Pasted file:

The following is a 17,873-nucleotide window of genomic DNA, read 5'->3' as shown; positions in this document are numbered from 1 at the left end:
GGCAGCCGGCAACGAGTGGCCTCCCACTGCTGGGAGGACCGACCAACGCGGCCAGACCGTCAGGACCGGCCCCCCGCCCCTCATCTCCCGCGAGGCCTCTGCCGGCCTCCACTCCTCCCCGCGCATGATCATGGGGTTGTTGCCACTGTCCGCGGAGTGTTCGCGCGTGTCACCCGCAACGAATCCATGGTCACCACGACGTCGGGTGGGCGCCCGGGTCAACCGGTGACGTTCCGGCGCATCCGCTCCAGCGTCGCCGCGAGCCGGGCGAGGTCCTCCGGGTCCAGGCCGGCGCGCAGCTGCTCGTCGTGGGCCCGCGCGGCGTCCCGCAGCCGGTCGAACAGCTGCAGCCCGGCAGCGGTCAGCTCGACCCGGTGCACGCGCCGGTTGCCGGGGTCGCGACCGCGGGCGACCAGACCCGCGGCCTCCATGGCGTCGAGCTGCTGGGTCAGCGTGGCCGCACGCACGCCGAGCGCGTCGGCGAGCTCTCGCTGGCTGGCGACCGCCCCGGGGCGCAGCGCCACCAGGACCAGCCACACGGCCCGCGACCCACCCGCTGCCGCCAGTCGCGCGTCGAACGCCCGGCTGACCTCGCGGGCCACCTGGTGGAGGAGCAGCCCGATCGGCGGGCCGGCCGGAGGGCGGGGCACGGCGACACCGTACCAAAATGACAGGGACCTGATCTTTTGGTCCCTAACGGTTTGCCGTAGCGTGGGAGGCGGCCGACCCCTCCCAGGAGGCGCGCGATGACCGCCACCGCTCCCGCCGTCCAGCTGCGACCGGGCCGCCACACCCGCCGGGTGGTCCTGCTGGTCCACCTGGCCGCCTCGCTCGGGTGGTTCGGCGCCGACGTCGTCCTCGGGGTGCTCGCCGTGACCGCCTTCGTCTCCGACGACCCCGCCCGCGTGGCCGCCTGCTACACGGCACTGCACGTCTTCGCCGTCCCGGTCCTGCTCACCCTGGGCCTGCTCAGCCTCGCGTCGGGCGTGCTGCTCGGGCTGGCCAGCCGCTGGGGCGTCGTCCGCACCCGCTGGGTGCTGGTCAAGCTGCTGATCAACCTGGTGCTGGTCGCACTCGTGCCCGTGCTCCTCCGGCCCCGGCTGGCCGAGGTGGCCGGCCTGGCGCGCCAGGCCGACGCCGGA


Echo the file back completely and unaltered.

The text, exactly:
The following is a 17,873-nucleotide window of genomic DNA, read 5'->3' as shown; positions in this document are numbered from 1 at the left end:
GGCAGCCGGCAACGAGTGGCCTCCCACTGCTGGGAGGACCGACCAACGCGGCCAGACCGTCAGGACCGGCCCCCCGCCCCTCATCTCCCGCGAGGCCTCTGCCGGCCTCCACTCCTCCCCGCGCATGATCATGGGGTTGTTGCCACTGTCCGCGGAGTGTTCGCGCGTGTCACCCGCAACGAATCCATGGTCACCACGACGTCGGGTGGGCGCCCGGGTCAACCGGTGACGTTCCGGCGCATCCGCTCCAGCGTCGCCGCGAGCCGGGCGAGGTCCTCCGGGTCCAGGCCGGCGCGCAGCTGCTCGTCGTGGGCCCGCGCGGCGTCCCGCAGCCGGTCGAACAGCTGCAGCCCGGCAGCGGTCAGCTCGACCCGGTGCACGCGCCGGTTGCCGGGGTCGCGACCGCGGGCGACCAGACCCGCGGCCTCCATGGCGTCGAGCTGCTGGGTCAGCGTGGCCGCACGCACGCCGAGCGCGTCGGCGAGCTCTCGCTGGCTGGCGACCGCCCCGGGGCGCAGCGCCACCAGGACCAGCCACACGGCCCGCGACCCACCCGCTGCCGCCAGTCGCGCGTCGAACGCCCGGCTGACCTCGCGGGCCACCTGGTGGAGGAGCAGCCCGATCGGCGGGCCGGCCGGAGGGCGGGGCACGGCGACACCGTACCAAAATGACAGGGACCTGATCTTTTGGTCCCTAACGGTTTGCCGTAGCGTGGGAGGCGGCCGACCCCTCCCAGGAGGCGCGCGATGACCGCCACCGCTCCCGCCGTCCAGCTGCGACCGGGCCGCCACACCCGCCGGGTGGTCCTGCTGGTCCACCTGGCCGCCTCGCTCGGGTGGTTCGGCGCCGACGTCGTCCTCGGGGTGCTCGCCGTGACCGCCTTCGTCTCCGACGACCCCGCCCGCGTGGCCGCCTGCTACACGGCACTGCACGTCTTCGCCGTCCCGGTCCTGCTCACCCTGGGCCTGCTCAGCCTCGCGTCGGGCGTGCTGCTCGGGCTGGCCAGCCGCTGGGGCGTCGTCCGCACCCGCTGGGTGCTGGTCAAGCTGCTGATCAACCTGGTGCTGGTCGCACTCGTGCCCGTGCTCCTCCGGCCCCGGCTGGCCGAGGTGGCCGGCCTGGCGCGCCAGGCCGACGCCGGA